Displaced children in a South Sudan camp
Newly arrived displaced families wait at Tomping United Nations base near Juba International Airport, where some 12,000 people from the Nuer tribe have sought refuge at, on Dec. 24, 2013. Reuters/James Akena

ADDIS ABABA, Ethiopia -- The guns in South Sudan were meant to fall silent on Friday, but ongoing violence in the world's youngest country speaks to the difficulties of achieving sustainable peace in a fractured society.

After six weeks of bloodshed, human rights violations and displacement, South Sudan and its regional partners are still struggling enforce some semblance of calm. The recent conflict has pitted government fighters -- mostly supported by the country's largest ethnic group, the Dinka -- against opposition troops, most of which come from the second largest ethnic group, the Nuer.

Delegates from both sides agreed to a cessation of hostilities last week, but the clashes are ongoing, prolonging a dire humanitarian crisis.

This discord has deep roots. When President Salva Kiir fired his cabinet in July, it was a symptom of the inter-party strife that has threatened the ruling Sudan People's Liberation Movement/Army (SPLM/A) for years, even before it achieved independence from Sudan in 2011. Divisions between the Dinka, to which Kiir belongs, and the Nuer have long been major fault lines in the country's political landscape.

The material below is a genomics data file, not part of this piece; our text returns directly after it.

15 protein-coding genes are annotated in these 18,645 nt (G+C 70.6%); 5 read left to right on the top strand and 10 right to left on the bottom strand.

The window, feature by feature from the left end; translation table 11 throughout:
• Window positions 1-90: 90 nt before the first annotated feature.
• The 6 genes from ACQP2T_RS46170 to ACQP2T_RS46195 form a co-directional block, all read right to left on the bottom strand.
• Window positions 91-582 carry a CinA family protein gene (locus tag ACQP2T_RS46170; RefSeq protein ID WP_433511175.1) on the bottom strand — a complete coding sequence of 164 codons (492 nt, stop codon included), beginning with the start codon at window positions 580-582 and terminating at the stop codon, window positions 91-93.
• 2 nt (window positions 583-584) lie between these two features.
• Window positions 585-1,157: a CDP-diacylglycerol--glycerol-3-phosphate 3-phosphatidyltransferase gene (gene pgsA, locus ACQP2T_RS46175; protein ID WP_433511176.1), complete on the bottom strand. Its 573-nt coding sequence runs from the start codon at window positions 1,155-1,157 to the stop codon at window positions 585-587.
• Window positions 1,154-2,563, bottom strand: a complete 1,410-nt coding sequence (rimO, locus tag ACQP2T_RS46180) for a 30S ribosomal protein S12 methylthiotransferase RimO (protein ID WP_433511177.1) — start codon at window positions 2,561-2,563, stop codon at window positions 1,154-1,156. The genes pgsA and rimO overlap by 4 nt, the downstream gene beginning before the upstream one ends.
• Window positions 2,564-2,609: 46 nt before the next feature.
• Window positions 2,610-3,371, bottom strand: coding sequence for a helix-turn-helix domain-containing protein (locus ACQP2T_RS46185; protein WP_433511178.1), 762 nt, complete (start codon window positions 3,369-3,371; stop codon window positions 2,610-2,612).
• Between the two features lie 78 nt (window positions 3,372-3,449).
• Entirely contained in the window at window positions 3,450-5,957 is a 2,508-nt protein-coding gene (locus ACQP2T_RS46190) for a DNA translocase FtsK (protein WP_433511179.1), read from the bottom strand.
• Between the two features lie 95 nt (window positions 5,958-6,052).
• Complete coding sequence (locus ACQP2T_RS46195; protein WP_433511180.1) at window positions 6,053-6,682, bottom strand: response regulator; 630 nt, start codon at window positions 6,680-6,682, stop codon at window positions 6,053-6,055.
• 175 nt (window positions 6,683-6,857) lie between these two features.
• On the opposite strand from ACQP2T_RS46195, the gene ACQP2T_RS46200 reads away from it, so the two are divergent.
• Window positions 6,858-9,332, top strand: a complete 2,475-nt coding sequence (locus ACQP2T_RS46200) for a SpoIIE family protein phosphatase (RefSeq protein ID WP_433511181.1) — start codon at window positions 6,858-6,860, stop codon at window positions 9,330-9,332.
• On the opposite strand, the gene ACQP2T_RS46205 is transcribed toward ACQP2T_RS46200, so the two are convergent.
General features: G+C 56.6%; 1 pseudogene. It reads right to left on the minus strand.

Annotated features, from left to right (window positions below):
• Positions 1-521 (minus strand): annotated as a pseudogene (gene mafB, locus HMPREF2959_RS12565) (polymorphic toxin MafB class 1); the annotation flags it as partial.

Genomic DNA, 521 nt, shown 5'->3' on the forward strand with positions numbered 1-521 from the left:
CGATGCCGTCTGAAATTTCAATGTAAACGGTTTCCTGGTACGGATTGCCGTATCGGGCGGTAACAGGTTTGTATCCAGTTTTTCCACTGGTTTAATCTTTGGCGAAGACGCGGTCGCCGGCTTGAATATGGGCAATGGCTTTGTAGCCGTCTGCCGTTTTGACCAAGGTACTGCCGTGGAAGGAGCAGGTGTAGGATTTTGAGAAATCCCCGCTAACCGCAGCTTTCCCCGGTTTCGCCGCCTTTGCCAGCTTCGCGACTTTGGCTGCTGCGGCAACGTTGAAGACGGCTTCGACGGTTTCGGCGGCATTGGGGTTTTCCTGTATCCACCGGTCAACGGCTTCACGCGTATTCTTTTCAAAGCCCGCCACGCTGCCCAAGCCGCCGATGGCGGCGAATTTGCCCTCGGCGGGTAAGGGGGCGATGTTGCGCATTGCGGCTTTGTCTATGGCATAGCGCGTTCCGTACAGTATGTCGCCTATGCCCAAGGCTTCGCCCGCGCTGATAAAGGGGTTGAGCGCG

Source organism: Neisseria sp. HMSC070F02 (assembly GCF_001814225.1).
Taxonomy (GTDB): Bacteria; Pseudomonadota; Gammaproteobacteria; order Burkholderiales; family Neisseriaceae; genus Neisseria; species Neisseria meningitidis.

Former Vice President Riek Machar and other sacked party leaders, including key independence negotiator Pagan Amum, criticized Kiir for restructuring the party in late 2013. The disagreement came to a head on Dec. 15, when an armed clash between members of the presidential guard spiraled quickly out of control. Kiir arrested eleven formerly high-level politicians on charges of coup-plotting, but a few, including Machar, fled the capital city. Machar took control of the opposition military, which is predominantly Nuer. Since then, the conflict has cost the lives of thousands of people, while hundreds of thousands have been displaced.

Delegations representing both sides flew to Ethiopia's capital city of Addis Ababa in early January to find a resolution through talks mediated by the Intergovernmental Authority on Development, or IGAD, a bloc of eight Horn of Africa countries. The mood was hopeful when, after three weeks of discussions, the negotiators finally agreed to a cessation of hostilities in a signing ceremony last week at the Sheraton hotel. As the event came to an end, diplomats and mediators ambled out of the hotel amid camera flashes and jostling journalists, congratulating one another in the hopes that the agreement could mark the beginning of the end of an increasingly bloody conflict.

Both sides were meant to lay down arms after 24 hours. But by Friday evening, opposition military spokesman Brig. Gen. Lul Ruai Koang was already accusing the government of failing to honor the agreement, pointing to clashes that erupted in the Unity State towns of Dangdok and Duar, in the Dolied Hills of Upper Nile State, and Mathiang in Jonglei State. “I am giving his information to show you that the government has violated the cessation before it started,” he said to IBTimes. “We have the right to defend ourselves.”